Much like Thom, Advance Wars reminds me of many games I've played in the past, but none on the PC. A couple of classic console names that come to mind are Military Madness and Shining Force, as well as more recent efforts like Vandal Hearts or even Final Fantasy Tactics to a certain extent. Replace the medieval fantasy characters with planes and tanks, and you're basically set.
Advance Wars is nothing new, although the high level of quality in every aspect makes it noteworthy regardless. If readers will forgive me for briefly waxing poetic, it's a polished gem sparkling in a sea of mediocrity. Simple to pick up and instantly addicting to anyone who enjoys console-style strategy, this is the good stuff. It may not push any boundaries, but there is definitely something to be said for a game that knows what it wants to do, and then proceeds to do it well.
Regarding plot and characterization, there does seem to be a tendency of Game Boy games to keep things on the shallow side. Advance Wars is no different. This may be due to the handheld's "pick-up-and-play, put-down-and-forget" demographic, but after starting the game, I shared many of the same feelings Thom had. It's hard to ignore the context in which I was playing it, though. With a politically complex war in the Middle East and the looming specter of North Korea, perhaps I was more sensitized to the themes in Advance Wars than I normally would be. I kept wondering why I was invading a particular country, or why the two sides were even fighting. Eventually a little bit of story-based motivation unfolds, but there was something disconcerting about the laissez-faire way in which the entire game is staged.
Looking at Thom's issue with the difficulty of the "canned" missions, I'm not sure I'd call it a flaw. Too often, games of this type rely on the "kill all enemies" goal level after level with no variation, and that can get boring in a hurry. Despite the serious challenge of these special sections, none of them were impossible. But, he's right in saying that there are definitely tight restrictions in place with "right" and "wrong" moves to be made.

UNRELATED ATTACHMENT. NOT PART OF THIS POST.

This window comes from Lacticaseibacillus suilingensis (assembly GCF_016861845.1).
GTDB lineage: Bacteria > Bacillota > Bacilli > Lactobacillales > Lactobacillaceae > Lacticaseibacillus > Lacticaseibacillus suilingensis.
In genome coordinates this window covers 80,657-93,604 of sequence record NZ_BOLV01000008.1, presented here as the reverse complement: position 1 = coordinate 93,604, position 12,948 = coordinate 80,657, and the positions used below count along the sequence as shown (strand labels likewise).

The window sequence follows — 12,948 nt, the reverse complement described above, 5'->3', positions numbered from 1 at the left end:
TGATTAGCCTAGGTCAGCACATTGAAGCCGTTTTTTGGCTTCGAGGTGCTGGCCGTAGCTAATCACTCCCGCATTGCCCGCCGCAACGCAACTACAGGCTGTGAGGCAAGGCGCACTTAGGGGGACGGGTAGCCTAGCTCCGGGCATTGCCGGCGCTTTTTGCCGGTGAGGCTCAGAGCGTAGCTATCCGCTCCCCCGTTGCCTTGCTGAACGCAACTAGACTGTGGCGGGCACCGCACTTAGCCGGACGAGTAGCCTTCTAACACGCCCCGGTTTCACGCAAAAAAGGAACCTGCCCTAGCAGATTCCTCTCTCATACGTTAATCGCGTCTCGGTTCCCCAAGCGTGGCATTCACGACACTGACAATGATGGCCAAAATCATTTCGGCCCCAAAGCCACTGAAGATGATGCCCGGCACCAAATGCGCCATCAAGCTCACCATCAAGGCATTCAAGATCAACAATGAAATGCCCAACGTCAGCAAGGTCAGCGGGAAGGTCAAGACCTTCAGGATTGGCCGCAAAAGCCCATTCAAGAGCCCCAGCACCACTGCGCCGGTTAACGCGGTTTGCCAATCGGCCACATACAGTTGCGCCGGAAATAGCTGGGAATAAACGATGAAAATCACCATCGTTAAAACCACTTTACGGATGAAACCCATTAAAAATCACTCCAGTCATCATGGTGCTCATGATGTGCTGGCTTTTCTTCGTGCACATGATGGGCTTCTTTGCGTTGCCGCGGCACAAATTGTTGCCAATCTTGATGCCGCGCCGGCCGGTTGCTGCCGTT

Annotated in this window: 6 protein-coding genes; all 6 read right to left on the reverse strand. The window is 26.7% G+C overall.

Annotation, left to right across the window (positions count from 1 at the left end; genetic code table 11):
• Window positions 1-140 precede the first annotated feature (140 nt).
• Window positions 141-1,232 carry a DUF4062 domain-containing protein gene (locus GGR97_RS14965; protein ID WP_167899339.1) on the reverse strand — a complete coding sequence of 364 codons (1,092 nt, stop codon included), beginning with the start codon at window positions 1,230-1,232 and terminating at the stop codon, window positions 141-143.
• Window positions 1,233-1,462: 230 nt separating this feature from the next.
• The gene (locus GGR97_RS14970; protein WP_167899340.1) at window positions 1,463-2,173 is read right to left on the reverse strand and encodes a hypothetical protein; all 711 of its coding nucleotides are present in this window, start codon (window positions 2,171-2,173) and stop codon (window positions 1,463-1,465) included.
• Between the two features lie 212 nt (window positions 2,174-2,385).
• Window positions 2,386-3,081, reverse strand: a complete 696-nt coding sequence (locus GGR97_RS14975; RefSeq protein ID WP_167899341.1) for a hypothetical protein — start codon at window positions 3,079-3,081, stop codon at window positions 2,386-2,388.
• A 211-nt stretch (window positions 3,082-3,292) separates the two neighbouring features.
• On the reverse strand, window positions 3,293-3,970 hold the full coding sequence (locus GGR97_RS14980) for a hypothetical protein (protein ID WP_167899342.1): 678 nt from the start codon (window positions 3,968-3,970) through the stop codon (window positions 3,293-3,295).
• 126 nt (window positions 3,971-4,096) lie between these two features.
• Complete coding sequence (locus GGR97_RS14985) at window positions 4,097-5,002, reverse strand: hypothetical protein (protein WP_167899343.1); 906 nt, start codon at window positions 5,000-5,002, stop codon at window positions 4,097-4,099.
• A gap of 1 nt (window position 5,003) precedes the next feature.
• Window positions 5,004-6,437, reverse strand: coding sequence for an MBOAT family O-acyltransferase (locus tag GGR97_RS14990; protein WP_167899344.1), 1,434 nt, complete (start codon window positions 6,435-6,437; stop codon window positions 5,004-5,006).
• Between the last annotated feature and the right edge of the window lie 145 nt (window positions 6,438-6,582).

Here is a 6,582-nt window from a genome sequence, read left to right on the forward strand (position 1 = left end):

That said, what I personally consider to be the game's only flaw is the outrageously lopsided final battle. This cheap end-of-game beatdown brutally harshes your mellow, and will effortlessly annihilate your forces several times over. I was quite frustrated, and the only way I was able to complete the game was to take advantage of holes in the artificial intelligence that would never work on an intelligent opponent. I was a bit disgruntled at the way logical strategy was chucked out the window, but it felt pretty satisfying to capture the enemy fortress after an hour-long struggle and finally put the game to rest.
Advance Wars is clearly a superior title for the Game Boy Advance, though the difficulty of some missions and the nature of intensive turn-based strategy might not be for everyone. But if it sounds like your cup of tea, then you'll definitely find it to be an excellent way to get some mental exercise while gaming on the go.
Currently, he's got about 42 minutes a night to play because adulting is a timesuck, but despite that, he's a happily married guy with two kids who both have better K/D ratios than he does.
Brad still loves Transformers, he's on Marvel Puzzle Quest when nobody at the office is looking, and his favorite game of all time is the first Mass Effect -- and he thought the trilogy's ending was Just Fine, Thanks.
Follow Brad on Twitter at @BradGallaway